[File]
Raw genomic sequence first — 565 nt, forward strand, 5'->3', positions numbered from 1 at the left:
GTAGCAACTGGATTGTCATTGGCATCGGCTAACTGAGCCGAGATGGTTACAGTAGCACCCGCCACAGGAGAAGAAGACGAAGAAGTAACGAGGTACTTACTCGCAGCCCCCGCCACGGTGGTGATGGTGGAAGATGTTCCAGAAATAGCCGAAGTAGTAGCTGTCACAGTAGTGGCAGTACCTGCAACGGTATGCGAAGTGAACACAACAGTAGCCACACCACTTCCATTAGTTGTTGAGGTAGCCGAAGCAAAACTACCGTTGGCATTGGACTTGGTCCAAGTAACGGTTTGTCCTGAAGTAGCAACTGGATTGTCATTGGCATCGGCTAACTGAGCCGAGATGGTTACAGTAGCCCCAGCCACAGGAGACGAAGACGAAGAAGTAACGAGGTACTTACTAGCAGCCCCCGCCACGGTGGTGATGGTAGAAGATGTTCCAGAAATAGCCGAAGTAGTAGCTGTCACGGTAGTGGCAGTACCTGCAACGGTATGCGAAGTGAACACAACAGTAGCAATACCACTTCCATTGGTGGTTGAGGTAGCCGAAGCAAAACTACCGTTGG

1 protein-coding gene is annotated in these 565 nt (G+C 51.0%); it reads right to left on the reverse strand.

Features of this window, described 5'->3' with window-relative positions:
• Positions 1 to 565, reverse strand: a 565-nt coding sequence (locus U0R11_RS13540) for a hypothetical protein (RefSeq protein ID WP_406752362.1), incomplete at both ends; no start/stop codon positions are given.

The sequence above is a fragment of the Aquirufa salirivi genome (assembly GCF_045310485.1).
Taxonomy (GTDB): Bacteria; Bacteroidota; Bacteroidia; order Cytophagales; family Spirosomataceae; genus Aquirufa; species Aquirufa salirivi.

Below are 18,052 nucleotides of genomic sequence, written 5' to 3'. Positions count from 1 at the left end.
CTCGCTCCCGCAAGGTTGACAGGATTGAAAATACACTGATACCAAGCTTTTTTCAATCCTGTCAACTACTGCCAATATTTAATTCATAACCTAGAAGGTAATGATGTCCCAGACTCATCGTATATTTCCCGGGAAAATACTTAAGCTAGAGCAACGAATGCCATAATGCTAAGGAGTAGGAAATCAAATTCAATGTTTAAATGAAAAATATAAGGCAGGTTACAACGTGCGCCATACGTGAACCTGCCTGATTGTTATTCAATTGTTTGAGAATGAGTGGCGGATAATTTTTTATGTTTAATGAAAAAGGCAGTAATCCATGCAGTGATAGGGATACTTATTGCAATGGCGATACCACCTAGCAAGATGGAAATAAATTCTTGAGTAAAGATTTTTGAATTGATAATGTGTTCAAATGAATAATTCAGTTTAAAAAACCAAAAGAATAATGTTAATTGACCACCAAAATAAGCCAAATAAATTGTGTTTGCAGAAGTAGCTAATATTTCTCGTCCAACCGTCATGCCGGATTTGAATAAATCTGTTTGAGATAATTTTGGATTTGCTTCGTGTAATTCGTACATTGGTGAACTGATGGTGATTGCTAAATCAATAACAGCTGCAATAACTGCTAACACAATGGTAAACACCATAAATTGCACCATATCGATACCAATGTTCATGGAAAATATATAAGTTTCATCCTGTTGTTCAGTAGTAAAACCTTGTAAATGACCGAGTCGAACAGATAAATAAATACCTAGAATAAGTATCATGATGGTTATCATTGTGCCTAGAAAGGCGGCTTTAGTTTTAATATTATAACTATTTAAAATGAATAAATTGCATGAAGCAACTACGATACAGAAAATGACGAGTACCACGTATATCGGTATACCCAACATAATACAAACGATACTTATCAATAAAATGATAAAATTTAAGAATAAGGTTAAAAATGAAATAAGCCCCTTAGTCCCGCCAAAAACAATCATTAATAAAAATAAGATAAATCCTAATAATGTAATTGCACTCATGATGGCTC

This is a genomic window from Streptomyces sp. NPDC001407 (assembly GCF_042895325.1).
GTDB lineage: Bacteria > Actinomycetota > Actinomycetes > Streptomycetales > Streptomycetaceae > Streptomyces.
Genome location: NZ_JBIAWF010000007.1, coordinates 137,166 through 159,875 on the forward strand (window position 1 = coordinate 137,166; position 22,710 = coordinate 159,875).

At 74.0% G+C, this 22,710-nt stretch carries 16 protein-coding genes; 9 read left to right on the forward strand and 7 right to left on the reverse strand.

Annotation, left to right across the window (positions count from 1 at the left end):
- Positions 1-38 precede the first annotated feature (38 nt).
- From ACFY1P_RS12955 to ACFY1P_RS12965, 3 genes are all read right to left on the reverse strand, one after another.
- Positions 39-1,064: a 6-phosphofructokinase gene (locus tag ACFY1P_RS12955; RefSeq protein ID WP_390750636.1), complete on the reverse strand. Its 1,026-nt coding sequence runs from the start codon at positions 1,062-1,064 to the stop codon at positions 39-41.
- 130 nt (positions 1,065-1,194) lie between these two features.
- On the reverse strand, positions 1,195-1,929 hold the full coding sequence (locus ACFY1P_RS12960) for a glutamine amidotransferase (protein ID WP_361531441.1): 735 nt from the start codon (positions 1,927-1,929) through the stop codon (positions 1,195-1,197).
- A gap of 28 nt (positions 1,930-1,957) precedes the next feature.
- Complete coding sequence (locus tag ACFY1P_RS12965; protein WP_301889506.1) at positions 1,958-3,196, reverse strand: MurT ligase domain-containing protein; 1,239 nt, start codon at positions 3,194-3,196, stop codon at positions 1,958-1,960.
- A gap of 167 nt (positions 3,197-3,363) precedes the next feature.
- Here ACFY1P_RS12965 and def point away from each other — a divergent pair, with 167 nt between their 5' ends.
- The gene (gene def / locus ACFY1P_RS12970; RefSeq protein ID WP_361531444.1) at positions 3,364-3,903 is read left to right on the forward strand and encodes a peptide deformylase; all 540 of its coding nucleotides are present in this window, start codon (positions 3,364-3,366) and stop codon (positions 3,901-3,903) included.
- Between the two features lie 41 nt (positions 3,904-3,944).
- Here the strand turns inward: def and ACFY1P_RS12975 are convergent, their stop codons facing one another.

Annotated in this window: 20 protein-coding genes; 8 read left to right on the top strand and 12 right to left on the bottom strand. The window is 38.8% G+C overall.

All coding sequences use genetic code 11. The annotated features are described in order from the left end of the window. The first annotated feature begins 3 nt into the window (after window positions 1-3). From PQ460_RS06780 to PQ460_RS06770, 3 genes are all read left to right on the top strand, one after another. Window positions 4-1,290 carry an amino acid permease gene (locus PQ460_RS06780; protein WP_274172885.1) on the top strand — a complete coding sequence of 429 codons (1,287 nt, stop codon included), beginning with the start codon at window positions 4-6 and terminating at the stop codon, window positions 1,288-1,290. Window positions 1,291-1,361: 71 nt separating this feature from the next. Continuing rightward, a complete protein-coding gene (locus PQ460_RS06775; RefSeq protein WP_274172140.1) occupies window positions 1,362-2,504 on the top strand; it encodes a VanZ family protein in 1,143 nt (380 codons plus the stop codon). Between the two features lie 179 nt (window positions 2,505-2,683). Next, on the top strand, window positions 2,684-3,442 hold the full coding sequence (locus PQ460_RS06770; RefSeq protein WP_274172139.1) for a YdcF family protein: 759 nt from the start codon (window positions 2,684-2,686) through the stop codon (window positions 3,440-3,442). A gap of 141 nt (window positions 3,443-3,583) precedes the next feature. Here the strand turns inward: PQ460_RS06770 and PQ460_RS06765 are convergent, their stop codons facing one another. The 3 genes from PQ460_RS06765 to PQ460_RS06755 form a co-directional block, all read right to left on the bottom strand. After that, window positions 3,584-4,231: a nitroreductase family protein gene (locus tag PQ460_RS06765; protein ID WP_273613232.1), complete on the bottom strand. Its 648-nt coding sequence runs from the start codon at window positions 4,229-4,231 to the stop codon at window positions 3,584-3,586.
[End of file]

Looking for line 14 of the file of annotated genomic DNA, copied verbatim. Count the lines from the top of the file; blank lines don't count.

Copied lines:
Annotation, left to right across the window (positions count from 1 at the left end):